Artisan Bread in Five by Jeff Hertzberg
I highly suggest purchasing the book if you are serious about never buying bread again – as there is a bit of an art to this. I’ve outlined the basic recipe here, but the book offers an extensive FAQ section, tons of additional recipes for amazing variations like bagels, flavored breads, whole wheat varieties and pizza (although my simple pizza dough is still my go-to). You can also find the book online.
You’ll need a bread stone, a pizza peel, a small broiler tray and a large (5 qt.) bucket or bowl with a lid.
- 6 1/2 cups of flour
- 3 cups of water
- 1 tbsp active dry yeast
- 1 1/2 tbsp salt
- Add yeast and salt to water in a large bucket or bowl with a lid
- Add flour, using the scoop and sweep* method to measure.
- Mix to incorporate – do not knead! Just want to achieve an even consistency. I bought a Danish dough whisk for this, you can also use a wooden spoon or your hands
- Depending on the temp of your house, let rise loosely covered for about two hours on the counter.
- Still loosely covered, move to fridge overnight.
- The next day, take out the dough, and lightly flour the top of your dough before taking out a grapefruit-sized piece. Use a serrated knife or kitchen shears.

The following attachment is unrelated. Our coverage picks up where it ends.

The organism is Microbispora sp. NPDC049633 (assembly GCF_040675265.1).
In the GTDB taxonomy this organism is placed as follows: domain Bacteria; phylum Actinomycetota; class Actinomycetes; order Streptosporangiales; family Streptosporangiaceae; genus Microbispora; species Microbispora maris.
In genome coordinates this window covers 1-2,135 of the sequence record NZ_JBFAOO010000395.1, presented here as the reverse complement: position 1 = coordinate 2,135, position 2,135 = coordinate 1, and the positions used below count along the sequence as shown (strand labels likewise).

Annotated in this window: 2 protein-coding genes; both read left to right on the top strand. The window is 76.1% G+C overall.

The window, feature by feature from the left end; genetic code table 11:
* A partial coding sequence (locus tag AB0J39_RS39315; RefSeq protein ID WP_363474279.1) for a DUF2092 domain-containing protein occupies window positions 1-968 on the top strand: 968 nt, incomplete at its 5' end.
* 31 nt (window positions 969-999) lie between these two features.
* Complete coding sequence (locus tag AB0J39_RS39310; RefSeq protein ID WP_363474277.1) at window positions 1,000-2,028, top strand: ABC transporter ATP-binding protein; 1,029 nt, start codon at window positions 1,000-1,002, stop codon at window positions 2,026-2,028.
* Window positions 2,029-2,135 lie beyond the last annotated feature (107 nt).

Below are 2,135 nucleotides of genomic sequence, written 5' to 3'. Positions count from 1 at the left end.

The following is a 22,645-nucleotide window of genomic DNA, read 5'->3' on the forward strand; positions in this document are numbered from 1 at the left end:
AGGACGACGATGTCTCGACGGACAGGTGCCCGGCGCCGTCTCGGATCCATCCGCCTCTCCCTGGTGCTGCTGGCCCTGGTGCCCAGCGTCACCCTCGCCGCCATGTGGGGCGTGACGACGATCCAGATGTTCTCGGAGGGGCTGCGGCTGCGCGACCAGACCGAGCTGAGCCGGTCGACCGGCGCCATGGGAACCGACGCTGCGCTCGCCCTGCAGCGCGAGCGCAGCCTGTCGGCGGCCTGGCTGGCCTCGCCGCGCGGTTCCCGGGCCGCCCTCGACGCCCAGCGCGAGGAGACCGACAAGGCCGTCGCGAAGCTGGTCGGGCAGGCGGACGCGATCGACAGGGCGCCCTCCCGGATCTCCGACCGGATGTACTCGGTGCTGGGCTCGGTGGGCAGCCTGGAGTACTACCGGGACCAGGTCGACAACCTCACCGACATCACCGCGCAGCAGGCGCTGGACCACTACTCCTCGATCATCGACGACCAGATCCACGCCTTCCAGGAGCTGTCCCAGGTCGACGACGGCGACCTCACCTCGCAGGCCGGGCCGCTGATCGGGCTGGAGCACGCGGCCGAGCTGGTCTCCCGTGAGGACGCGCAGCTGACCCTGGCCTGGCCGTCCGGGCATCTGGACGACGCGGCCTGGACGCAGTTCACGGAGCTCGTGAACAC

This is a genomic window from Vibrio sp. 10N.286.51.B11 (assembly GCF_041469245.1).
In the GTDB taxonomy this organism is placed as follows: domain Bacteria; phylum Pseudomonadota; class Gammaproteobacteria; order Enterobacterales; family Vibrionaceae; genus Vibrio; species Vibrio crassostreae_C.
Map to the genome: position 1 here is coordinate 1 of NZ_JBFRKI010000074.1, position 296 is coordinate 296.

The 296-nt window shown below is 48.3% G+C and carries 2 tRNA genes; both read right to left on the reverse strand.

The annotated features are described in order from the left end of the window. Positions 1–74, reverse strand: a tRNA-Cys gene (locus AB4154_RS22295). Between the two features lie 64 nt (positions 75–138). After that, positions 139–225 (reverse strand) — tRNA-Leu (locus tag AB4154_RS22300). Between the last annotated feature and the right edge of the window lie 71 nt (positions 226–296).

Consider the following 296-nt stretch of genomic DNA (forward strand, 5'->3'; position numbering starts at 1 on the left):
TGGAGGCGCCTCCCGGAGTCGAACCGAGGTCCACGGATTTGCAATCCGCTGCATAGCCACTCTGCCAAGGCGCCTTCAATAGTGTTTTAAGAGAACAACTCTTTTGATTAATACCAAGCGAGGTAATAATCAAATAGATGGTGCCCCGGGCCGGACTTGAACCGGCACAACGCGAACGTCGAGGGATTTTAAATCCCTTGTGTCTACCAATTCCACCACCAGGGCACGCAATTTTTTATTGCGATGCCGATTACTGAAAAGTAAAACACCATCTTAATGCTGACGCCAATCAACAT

- With the stone inside – in the center of oven – preheat to 500° and place a small broiler or oven-safe tray under the stone on the rack below.
- Prepare your pizza peel by sprinkling a layer of flour on top.
- Moving fast with well-floured hands, cloak* the dough in just 20 seconds or so – do not knead. Wrap the dough around itself until you have a smooth dough ball, as pictured, and place on pizza peel to rise.
- Place dough back in the fridge where it shall develop flavor over the next two weeks.
- Let rise for 45 minutes. If your house is cold like mine, and if you have a huge stone like I do, shoot for up to 90. In my experience, it’s better to let it rise longer than not enough.
- Flour the surface of the dough before slashing it with a serrated knife. For reference, you can see in the pictures where I slashed the dough
- Now you are going to act like you’re running a pizzeria in Napoli. Moving quickly, open the oven door and place the top of the pizza peel, which as the dough on it, where you want the dough to fall – in the center of the stone. Pulling back swiftly, it should fall right into place.
- Pour 1 cup of water into the broiling tray and close oven door.
- Wait 30 minutes until its dark brown. If you want a lighter colored crust, reduce temp to 450° during the last 10 minutes or so.
- As I mentioned above, when you finally take your bread out if should sing – crackling as it adjusts to room temperature.
- Let rest for at least 30 minutes before cutting into – very important.
PHEW that was a lot. You’re exhausted and you’re just reading the instructions on how to bake bread from scratch, let alone do it. But once you’ve made the dough, and tried a few times, you’ll be happy you took the plunge.
*Be sure to check out their awesome site for more tips on things like cloaking and the scoop and sweep method.